THEATER REVIEW: In Leper & Chip, Parallel Lives Meet on a Troubled Path

Lee Coffey’s virtuoso play is a sobering glimpse of a world we don’t often see on stage.

Katie Stahl and Liam Mulshine in Leper & Chip at Inis Nua. (Photo by Katie Reing)

Katie Stahl and Liam Mulshine in Leper & Chip at Inis Nua. (Photo by Katie Reing)

Leper & Chip lasts just over an hour, and has two actors on a nearly empty stage. If you’re wondering how much can happen under these circumstances, consider that just days ago, a lone man at a podium for 70 minutes nearly destroyed the concept of American democracy.

Lee Coffey’s virtuosic play is nearly as grim, though it’s action-packed and has humorous and even romantic moments. Set in a dangerous Dublin neighborhood, Chip (a young woman) and Leper (young man) are, after a fashion, a couple.  Mostly, though, they function in the play as separate narrators, providing complementary chronicles of the world they inhabit. It’s a place besieged by troubles coming on constantly and from all sides—a community where violence begets violence, and happiness stands only a fleeting chance. (If you are thinking this sounds like a contemporary spin on Shakespeare, you’re on the right track.)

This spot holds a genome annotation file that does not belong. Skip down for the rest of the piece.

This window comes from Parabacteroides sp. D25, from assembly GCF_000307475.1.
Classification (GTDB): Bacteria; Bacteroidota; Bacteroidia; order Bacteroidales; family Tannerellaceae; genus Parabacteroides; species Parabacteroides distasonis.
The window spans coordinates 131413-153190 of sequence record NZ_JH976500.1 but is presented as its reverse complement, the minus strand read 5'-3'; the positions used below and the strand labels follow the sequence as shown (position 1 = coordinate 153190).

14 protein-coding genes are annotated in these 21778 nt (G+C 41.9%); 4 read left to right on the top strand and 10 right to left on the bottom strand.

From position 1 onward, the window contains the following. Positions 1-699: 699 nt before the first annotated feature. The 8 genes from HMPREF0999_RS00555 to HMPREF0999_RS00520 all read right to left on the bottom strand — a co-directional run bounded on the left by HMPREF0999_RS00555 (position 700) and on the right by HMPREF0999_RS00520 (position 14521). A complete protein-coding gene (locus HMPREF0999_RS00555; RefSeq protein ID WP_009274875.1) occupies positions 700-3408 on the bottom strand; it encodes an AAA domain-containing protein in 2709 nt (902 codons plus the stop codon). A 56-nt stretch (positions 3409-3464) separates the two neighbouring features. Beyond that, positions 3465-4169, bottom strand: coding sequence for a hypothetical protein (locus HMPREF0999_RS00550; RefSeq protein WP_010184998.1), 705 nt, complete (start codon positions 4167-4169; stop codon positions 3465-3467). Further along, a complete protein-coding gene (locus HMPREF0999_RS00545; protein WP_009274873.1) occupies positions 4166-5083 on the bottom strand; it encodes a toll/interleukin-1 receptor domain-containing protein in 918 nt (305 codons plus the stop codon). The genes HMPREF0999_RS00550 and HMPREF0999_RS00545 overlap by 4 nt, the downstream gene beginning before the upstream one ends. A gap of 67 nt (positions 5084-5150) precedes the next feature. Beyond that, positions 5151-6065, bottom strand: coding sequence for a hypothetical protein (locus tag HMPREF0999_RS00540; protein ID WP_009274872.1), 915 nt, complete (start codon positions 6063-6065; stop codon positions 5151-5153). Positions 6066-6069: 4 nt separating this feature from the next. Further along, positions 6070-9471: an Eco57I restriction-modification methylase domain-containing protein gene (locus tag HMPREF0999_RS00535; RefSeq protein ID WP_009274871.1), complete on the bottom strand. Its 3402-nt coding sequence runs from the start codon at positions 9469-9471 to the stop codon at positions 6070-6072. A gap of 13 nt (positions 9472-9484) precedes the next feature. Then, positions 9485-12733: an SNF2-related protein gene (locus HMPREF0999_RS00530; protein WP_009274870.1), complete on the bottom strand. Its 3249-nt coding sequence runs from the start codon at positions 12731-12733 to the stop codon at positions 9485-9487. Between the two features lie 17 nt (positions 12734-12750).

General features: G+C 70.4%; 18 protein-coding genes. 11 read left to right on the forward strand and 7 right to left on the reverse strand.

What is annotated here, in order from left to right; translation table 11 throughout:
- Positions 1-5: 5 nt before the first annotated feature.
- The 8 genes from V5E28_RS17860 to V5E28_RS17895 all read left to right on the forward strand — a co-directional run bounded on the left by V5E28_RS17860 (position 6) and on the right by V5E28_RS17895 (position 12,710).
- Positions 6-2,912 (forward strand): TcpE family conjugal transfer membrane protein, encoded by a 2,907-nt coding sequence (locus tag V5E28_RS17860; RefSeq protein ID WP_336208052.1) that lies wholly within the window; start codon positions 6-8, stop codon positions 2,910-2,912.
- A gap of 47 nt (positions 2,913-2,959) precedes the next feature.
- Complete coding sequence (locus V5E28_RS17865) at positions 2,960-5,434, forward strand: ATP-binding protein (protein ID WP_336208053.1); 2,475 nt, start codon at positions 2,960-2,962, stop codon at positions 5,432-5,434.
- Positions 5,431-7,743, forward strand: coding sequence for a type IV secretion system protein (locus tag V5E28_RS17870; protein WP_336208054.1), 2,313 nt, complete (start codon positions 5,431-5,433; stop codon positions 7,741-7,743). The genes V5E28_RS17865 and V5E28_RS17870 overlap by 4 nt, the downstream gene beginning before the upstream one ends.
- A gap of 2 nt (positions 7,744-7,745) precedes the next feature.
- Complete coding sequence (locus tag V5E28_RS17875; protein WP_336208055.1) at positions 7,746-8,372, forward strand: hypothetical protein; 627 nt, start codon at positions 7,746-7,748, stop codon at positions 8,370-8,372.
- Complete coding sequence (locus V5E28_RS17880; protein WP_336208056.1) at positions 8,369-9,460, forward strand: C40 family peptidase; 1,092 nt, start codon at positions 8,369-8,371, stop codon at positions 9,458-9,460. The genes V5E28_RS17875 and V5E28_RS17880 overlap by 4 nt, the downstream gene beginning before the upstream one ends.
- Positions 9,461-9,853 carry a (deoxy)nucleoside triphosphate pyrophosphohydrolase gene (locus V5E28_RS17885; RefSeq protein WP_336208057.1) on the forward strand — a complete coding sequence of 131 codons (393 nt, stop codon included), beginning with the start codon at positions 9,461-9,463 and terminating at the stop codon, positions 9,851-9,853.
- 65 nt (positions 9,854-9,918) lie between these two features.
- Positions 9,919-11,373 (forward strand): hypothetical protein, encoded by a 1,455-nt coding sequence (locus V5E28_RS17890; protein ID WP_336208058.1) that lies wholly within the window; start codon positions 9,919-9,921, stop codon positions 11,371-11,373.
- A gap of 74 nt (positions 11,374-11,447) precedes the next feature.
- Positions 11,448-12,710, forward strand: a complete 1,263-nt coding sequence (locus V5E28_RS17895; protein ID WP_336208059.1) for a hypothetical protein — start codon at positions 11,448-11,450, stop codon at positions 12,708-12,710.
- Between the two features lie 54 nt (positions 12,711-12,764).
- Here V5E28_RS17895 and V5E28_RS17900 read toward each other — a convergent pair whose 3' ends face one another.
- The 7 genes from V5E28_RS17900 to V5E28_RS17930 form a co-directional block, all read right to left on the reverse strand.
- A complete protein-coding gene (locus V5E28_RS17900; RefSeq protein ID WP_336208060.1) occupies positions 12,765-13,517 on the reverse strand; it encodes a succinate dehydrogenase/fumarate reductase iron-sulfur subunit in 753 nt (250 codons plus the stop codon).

Coffey deftly handles the complex, interwoven narrative threads, moving us backward and forward in time, filling in the details. Leper & Chip is definitely not for the faint of heart—there’s liberal use of the f-word and the c-word, and the brutality of the descriptive passages is like a punch in the gut. But it’s a sobering glimpse of a world we don’t often see on stage.

Tom Reing, one of Philly’s best directors, delivers an energized, high-style production, and the actors (Katie Stahl and Liam Mulshine) are appealing. But the elegantly spare design is far removed from the blood and grime we hear about, and Stahl and Mulshine’s kempt good looks—shiny hair, clear skin, straight white teeth—would not likely be seen on people living as Leper and Chip do.  Maybe the audience needs this distance—to really see what the characters describe could be unbearable. Still, it feels too easy to be bystander, watching it through a filter.

But it’s an impressive introduction to Coffey’s work—he’s a gifted writer. I fear, though, that he may be snapped up by Showtime’s The Affair—his ability to juggle multiple perspectives is made-to-order for that show, which is now flailing and desperately needs just the kind of high voltage jolt that Leper & Chip delivers.

Leper & Chip plays through March 5. For more information, visit the Inis Nua website.

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